At Midnight I'll Take Your Soul

09/21/2023 08:22

Film: At Midnight I’ll Take Your Soul (Á Meia Noite Levarei Sua Alma)

Year: 1964

Director: José Mojica Marins

Writers: José Mojica Marins and Magda Mei

Starring: José Mojica Marins, Magda Mei and Nivaldo Lima



This is a movie that I didn’t know existed until listening to horror movie podcasts. It went on a list after the 22 Shots of Moodz and Horror covered this trilogy. I picked up the box set during a sale and knew that I would check it out eventually. This moved up as the sequel falls in a year that I’m covering on the Podcast Under the Stairs’ Summer Challenge Series so I figured I’d see this first just in case there are elements I need to know.

Synopsis: a gravedigger prowls the city in search of a female to bear him a son.

That is a watered-down version of what this movie is, but it is also good to not spoil things. We start this off with Zé do Caixão (José Mojica Marins) talking to the audience. From this point on, I’m going to refer to him by the name that gets associated with the character of Coffin Joe. That isn’t uttered in the movie though. We then see the credits before a witch pops up on the screen and warns us about what we will see.

We are following Coffin Joe who is the local undertaker. He is also a fiend. The best way to describe him is that he is Mr. Hyde, without a good side. He is married to Lenita (Valéria Vasquez). She loves him, but since she is unable to give him children, Coffin Joe doesn’t reciprocate the feelings. We see that she is religious, like most in this town. Coffin Joe isn’t and says blasphemous things.

His best friend is Antônio (Nivaldo Lima). We see him stop by the house before going out to this religious procession. It is odd that I watched this the day before Good Friday, since these opening events take place on that day. Antônio is engaged to marry Terezinha (Magda Mei), but Coffin Joe is interested in her. She won’t entertain them due to Antônio as well as the fact that she is friendly with Lenita.

Coffin Joe terrifies people around the village. We see that he plays cards with a group, takes all their money and when someone speaks out against him, he cuts their finger off with a broken bottle. This is just the tip of the iceberg of what he does. People fear him and want to run him out of town when he’s not around. Murder isn’t out of the question to get what he wants.

That is where I’ll leave my recap and introduction. Where I’m going to start is with this main character. It is interesting that we are following the villain. I’m also shocked that we don’t see redeeming qualities for him. Bringing back up what I said earlier, he seems like Mr. Hyde, without Dr. Jekyll side. As I was doing this review, he also seems to be like Heathcliff from Wuthering Heights. It is also interesting that originally Marins wasn’t going to play this role. The actor dropped out right before filming started so he stepped in. It would be intriguing to see this played by someone else, especially since this is an iconic role now. Marins is great here. Should also say the Mr. Hyde/Heathcliffe reference is partially due to the top hat and cape he wears.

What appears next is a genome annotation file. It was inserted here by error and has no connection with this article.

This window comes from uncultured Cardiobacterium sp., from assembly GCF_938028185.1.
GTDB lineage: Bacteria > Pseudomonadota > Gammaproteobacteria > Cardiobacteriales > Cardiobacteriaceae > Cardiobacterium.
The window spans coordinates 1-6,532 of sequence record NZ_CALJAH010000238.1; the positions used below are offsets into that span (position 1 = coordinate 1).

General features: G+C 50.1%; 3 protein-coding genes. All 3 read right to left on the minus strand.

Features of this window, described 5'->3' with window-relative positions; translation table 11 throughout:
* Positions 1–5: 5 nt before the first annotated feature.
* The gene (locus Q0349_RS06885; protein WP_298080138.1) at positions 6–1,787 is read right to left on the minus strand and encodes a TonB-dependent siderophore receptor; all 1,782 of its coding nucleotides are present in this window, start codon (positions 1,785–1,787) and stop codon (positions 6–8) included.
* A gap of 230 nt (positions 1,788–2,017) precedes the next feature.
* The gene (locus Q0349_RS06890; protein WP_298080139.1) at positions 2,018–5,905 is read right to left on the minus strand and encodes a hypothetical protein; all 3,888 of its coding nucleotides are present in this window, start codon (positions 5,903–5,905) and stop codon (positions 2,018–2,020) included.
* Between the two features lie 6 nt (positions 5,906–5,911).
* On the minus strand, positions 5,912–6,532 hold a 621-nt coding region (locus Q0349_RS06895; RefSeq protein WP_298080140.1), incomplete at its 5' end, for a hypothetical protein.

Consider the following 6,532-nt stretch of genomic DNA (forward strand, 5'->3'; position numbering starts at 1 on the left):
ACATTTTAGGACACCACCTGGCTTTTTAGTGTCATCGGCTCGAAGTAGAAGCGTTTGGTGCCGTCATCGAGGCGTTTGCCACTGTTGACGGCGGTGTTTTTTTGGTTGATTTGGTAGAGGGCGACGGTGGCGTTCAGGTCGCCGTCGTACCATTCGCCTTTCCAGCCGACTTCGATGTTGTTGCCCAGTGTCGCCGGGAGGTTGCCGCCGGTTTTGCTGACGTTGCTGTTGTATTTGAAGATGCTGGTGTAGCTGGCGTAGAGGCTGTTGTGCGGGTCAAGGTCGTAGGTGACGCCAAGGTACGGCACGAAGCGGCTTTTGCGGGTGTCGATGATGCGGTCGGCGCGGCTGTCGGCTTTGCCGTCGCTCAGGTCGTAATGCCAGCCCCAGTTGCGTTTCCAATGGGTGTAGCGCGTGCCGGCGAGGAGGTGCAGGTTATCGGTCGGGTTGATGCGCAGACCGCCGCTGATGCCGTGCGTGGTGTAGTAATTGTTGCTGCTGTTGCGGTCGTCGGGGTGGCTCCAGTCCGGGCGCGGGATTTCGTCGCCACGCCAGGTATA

I’ll come back to the story, but I needed to shift over to filmmaking. The reason is that I didn’t expect the effects to be as brutal as they were. Cinematography also helps here as they cut away and can hide things. It doesn’t have the biggest budget, but the practical things they did look great. It is also shocking that this came out in the 1960s. Movies were still a bit tame that I’ve seen so seeing what this Brazilian film did was impressive. I do need to say that there are in the camera effects that don’t look great. There is a charm there that I have a soft spot for so it works. I’ll also credit the soundtrack here as it helps build this atmosphere.

Then to finish out with the story elements. We don’t get much of a story and it is quite basic. We have Coffin Joe who is a bully. No one in town will stand up to him. They say things when he’s not around, but no one will do anything. It isn’t until he starts killing those that stand in the way of him getting what he wants. His blasphemous nature also comes back to bite him. Now as someone who is not religious, I like this angle. Things end up on the Day of the Dead. Coffin Joe isn’t bothered by the holiday, but that’s not to say the spirits aren’t. The lore that gets brought up was good to me, especially since it seems to be a variation that I’m not familiar with. How things end is fitting for everything leading up to it.

I think then the last thing to go over would be the rest of the cast. Mei and Lima are good as this couple that is standing in the way of Coffin Joe from getting what he wants. I think they’re both solid. I feel bad for Vasquez. She cannot help her situation and who can say that it is her fault? This is a patriarchal way of looking at things like Henry VIII. She does well in her role as Lenita. There is also Ilídio Martins Simões who is solid as Dr. Rodolfo. Other than that, the rest of the cast is good as townspeople to round this out for what was needed.

In conclusion, this is a solid film from Brazil. What is shocking is that I read this is the first one from this country. It is interesting that writer/director Marins almost didn’t take on this iconic character. He carries this movie with how villainous he is. The rest of the cast around him are solid. There were effects that I didn’t expect to go as far with them as they did. This is a well-made movie and one that is under seen which is a shame. I would recommend giving this one a view for sure. Be advised that it is foreign and from the 1960s. That means it is black and white as well as subtitled. If you can get past that, this is worth a viewing.


My Rating: 8 out of 10